In a recent survey, 42% of respondents said that it was “very important” or “somewhat important” to see personalized content (such as recommendations, offers, or other customer’s previous experiences) when purchasing online. When studying the impact of product recommendations in the U.S., 38% of respondents stated they would shop “much more frequently” or “more frequently” at online retailers if they received such recommendations.

In an example of one use-case, European telecoms provider Orange România used Algolia Recommend technology to retain and convert shoppers when landing on out-of-stock products, an action that very typically might see shoppers abandon a page, entire website or even brand.

An API-first approach

Of course, it’s easier to talk about using a recommendation engine than it is to develop one from scratch, stress test it, debug it, integrate it and keep it maintained, managed and highly performant. This is why Algolia Recommend is delivered via an API-first approach that is simple to integrate and easy to use. 

The existing systems and software stack in any organization can be elevated to the advantages on offer here – and the functionality far outstrips off-the-shelf packaged solutions, which make it almost impossible to develop a differentiated customer experience or gain a competitive advantage. 

Algolia Recommend initially includes two of the more popular Machine Learning models that automatically deliver tailored recommendations. The “Related Products” recommendation model enables retailers to increase conversions and orders by analyzing items a shopper interacts with (e.g. clicks, adds to a cart, and/or purchases) and suggesting similar products during the same session.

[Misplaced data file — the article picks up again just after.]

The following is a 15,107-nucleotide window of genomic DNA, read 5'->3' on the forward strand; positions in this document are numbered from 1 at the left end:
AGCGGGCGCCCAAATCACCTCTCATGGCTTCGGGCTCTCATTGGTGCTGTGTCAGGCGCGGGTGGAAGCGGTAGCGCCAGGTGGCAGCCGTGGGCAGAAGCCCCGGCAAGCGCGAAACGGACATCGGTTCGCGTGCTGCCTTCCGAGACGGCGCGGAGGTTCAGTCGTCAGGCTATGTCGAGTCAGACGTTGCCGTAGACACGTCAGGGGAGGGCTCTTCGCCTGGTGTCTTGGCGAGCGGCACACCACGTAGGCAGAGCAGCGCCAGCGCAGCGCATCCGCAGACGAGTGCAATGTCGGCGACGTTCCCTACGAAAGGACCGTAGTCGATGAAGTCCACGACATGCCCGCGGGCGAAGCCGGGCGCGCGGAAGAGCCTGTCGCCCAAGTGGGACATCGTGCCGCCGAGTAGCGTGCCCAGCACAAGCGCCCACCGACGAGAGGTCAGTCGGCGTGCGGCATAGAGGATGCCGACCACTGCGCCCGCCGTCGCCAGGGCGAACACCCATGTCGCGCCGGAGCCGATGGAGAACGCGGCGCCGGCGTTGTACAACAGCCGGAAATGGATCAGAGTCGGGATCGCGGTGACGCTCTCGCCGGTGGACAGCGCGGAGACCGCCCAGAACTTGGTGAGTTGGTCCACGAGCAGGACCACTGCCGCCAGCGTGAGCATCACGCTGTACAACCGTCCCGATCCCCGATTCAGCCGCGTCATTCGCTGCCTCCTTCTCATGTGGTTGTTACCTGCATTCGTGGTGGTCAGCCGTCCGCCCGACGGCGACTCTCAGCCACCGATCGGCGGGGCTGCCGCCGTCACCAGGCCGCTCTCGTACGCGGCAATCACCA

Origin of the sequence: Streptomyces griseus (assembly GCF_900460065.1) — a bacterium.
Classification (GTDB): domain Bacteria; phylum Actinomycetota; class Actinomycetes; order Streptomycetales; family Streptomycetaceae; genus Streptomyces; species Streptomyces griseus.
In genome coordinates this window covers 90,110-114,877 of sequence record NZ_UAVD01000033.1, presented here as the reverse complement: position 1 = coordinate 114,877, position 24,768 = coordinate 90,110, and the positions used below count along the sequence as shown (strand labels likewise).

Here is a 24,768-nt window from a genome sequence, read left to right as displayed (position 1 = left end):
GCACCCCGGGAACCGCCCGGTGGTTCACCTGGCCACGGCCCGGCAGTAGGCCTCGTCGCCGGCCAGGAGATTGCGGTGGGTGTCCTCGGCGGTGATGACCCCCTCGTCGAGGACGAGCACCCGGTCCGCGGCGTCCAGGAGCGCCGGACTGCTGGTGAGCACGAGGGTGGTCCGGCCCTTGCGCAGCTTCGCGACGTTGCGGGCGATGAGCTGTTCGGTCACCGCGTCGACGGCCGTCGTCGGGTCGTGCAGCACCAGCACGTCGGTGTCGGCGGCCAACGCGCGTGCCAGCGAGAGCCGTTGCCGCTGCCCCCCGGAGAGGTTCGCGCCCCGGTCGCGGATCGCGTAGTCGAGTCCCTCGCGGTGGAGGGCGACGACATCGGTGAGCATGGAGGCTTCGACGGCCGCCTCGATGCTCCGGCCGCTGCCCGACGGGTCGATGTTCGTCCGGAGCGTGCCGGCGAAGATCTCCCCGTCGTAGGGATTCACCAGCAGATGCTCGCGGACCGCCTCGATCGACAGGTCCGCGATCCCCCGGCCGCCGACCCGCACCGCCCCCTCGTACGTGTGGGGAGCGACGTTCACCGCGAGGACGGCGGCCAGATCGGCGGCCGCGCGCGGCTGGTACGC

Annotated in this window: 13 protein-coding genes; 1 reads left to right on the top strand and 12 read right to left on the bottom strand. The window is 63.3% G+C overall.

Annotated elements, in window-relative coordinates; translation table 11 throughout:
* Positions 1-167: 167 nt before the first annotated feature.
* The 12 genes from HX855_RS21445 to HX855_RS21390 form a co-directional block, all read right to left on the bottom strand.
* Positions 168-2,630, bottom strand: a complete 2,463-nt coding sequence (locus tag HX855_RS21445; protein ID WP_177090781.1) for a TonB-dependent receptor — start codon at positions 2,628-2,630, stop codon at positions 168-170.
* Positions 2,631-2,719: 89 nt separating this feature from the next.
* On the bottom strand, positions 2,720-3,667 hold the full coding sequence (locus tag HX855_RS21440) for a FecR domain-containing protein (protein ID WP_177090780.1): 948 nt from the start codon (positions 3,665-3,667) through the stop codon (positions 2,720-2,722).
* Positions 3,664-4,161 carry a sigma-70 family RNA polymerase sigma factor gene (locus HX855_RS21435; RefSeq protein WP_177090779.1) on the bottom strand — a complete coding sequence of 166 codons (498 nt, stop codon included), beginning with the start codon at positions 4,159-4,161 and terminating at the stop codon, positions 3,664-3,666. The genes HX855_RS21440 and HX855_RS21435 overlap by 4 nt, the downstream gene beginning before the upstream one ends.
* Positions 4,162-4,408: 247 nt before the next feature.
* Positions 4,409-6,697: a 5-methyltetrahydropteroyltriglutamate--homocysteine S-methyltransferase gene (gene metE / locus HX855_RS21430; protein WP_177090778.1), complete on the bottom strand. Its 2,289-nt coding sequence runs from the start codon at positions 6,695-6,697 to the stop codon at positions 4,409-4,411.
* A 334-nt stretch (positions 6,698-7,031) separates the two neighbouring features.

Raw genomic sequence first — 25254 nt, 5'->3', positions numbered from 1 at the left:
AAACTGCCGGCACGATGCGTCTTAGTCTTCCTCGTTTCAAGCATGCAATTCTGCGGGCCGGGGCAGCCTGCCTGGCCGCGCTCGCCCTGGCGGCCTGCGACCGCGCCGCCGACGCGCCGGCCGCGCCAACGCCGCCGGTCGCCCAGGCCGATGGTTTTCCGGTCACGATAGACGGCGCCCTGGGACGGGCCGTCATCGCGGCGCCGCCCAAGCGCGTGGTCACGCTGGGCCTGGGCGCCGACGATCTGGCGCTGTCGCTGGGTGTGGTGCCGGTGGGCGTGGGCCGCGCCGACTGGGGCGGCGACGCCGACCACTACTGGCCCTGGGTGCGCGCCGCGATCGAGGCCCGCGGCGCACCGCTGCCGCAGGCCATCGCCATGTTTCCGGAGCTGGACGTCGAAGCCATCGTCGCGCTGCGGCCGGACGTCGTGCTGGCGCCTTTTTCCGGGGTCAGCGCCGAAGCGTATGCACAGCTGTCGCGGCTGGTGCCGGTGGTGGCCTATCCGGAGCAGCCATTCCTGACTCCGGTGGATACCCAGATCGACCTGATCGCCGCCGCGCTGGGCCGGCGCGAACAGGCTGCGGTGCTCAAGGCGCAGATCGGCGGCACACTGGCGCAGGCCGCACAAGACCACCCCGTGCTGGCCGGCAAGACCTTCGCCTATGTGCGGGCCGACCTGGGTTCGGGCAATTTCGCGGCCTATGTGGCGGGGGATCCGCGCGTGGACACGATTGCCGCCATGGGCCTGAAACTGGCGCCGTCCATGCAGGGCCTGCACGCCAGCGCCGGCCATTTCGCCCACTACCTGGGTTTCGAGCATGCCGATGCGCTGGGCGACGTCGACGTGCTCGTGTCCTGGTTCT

The “Frequently Bought Together” recommendation model increases average order value by upselling complementary items on the product page or shopping cart page based on how other shoppers have interacted with that same item during a single shopping session.

Beyond the search box

As co-founder and chief technology officer of Algolia Julien Lemoine has said, this is all about helping customers to “go beyond the search box” and start experiencing an optimized online shopping experience that really drives increased revenue.  

“Algolia recently unveiled its new company direction and vision and helped customers go beyond the search box with their digital commerce strategies,” said Lemoine. “The release of Algolia Recommend provides the next building block for retailers to optimize their online experience and increase their revenue. These retailers have already unlocked $1 billion+ additional annual revenue on the back of up to 1.7 trillion searches across Algolia’s API platform.”

Just as the pre-Internet man or woman in the street might have “only” had the stores and the mall to go to, the pre-recommendation engine e-commerce shopper “only” had the search box to rely upon… today we have an ability to search smarter with API-driven machine intelligence designed to fill our carts and warm our hearts. 


Adrian Bridgwater

Enterprise Software Industry Journalist